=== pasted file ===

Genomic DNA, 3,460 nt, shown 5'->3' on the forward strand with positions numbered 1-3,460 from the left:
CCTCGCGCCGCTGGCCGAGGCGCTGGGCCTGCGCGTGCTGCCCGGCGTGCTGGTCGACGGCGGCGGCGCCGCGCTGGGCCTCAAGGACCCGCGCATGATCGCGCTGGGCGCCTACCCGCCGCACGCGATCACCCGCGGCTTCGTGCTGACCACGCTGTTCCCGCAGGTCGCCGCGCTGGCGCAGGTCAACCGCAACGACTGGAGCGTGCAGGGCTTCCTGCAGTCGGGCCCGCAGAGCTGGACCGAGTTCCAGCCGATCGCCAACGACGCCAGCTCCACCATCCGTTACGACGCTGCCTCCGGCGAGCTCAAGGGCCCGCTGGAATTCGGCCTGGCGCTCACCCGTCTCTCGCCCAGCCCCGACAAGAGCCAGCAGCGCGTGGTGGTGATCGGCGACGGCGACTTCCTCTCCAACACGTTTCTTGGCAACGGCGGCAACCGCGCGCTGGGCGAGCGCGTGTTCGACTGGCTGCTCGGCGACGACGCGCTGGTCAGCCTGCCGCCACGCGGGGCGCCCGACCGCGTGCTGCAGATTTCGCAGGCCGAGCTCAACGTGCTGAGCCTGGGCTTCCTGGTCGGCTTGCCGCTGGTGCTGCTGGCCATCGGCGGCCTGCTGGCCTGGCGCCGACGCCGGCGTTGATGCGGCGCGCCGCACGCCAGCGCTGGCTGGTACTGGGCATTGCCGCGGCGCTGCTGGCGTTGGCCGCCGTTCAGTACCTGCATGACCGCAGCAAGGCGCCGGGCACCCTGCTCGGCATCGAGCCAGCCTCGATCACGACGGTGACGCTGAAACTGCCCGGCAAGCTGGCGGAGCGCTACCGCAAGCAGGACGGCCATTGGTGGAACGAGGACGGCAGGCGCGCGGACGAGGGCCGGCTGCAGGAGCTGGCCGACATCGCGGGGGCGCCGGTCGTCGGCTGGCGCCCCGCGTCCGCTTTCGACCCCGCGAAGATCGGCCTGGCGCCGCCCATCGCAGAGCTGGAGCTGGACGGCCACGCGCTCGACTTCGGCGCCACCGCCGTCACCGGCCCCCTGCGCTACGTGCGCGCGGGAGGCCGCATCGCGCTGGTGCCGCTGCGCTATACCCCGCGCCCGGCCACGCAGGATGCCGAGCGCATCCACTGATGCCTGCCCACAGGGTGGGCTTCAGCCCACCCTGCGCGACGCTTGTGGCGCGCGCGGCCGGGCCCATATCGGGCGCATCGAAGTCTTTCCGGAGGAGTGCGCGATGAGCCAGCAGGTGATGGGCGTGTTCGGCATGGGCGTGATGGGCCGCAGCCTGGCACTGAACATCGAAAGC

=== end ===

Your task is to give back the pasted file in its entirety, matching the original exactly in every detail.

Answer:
Genomic DNA, 3,460 nt, shown 5'->3' on the forward strand with positions numbered 1-3,460 from the left:
CCTCGCGCCGCTGGCCGAGGCGCTGGGCCTGCGCGTGCTGCCCGGCGTGCTGGTCGACGGCGGCGGCGCCGCGCTGGGCCTCAAGGACCCGCGCATGATCGCGCTGGGCGCCTACCCGCCGCACGCGATCACCCGCGGCTTCGTGCTGACCACGCTGTTCCCGCAGGTCGCCGCGCTGGCGCAGGTCAACCGCAACGACTGGAGCGTGCAGGGCTTCCTGCAGTCGGGCCCGCAGAGCTGGACCGAGTTCCAGCCGATCGCCAACGACGCCAGCTCCACCATCCGTTACGACGCTGCCTCCGGCGAGCTCAAGGGCCCGCTGGAATTCGGCCTGGCGCTCACCCGTCTCTCGCCCAGCCCCGACAAGAGCCAGCAGCGCGTGGTGGTGATCGGCGACGGCGACTTCCTCTCCAACACGTTTCTTGGCAACGGCGGCAACCGCGCGCTGGGCGAGCGCGTGTTCGACTGGCTGCTCGGCGACGACGCGCTGGTCAGCCTGCCGCCACGCGGGGCGCCCGACCGCGTGCTGCAGATTTCGCAGGCCGAGCTCAACGTGCTGAGCCTGGGCTTCCTGGTCGGCTTGCCGCTGGTGCTGCTGGCCATCGGCGGCCTGCTGGCCTGGCGCCGACGCCGGCGTTGATGCGGCGCGCCGCACGCCAGCGCTGGCTGGTACTGGGCATTGCCGCGGCGCTGCTGGCGTTGGCCGCCGTTCAGTACCTGCATGACCGCAGCAAGGCGCCGGGCACCCTGCTCGGCATCGAGCCAGCCTCGATCACGACGGTGACGCTGAAACTGCCCGGCAAGCTGGCGGAGCGCTACCGCAAGCAGGACGGCCATTGGTGGAACGAGGACGGCAGGCGCGCGGACGAGGGCCGGCTGCAGGAGCTGGCCGACATCGCGGGGGCGCCGGTCGTCGGCTGGCGCCCCGCGTCCGCTTTCGACCCCGCGAAGATCGGCCTGGCGCCGCCCATCGCAGAGCTGGAGCTGGACGGCCACGCGCTCGACTTCGGCGCCACCGCCGTCACCGGCCCCCTGCGCTACGTGCGCGCGGGAGGCCGCATCGCGCTGGTGCCGCTGCGCTATACCCCGCGCCCGGCCACGCAGGATGCCGAGCGCATCCACTGATGCCTGCCCACAGGGTGGGCTTCAGCCCACCCTGCGCGACGCTTGTGGCGCGCGCGGCCGGGCCCATATCGGGCGCATCGAAGTCTTTCCGGAGGAGTGCGCGATGAGCCAGCAGGTGATGGGCGTGTTCGGCATGGGCGTGATGGGCCGCAGCCTGGCACTGAACATCGAAAGC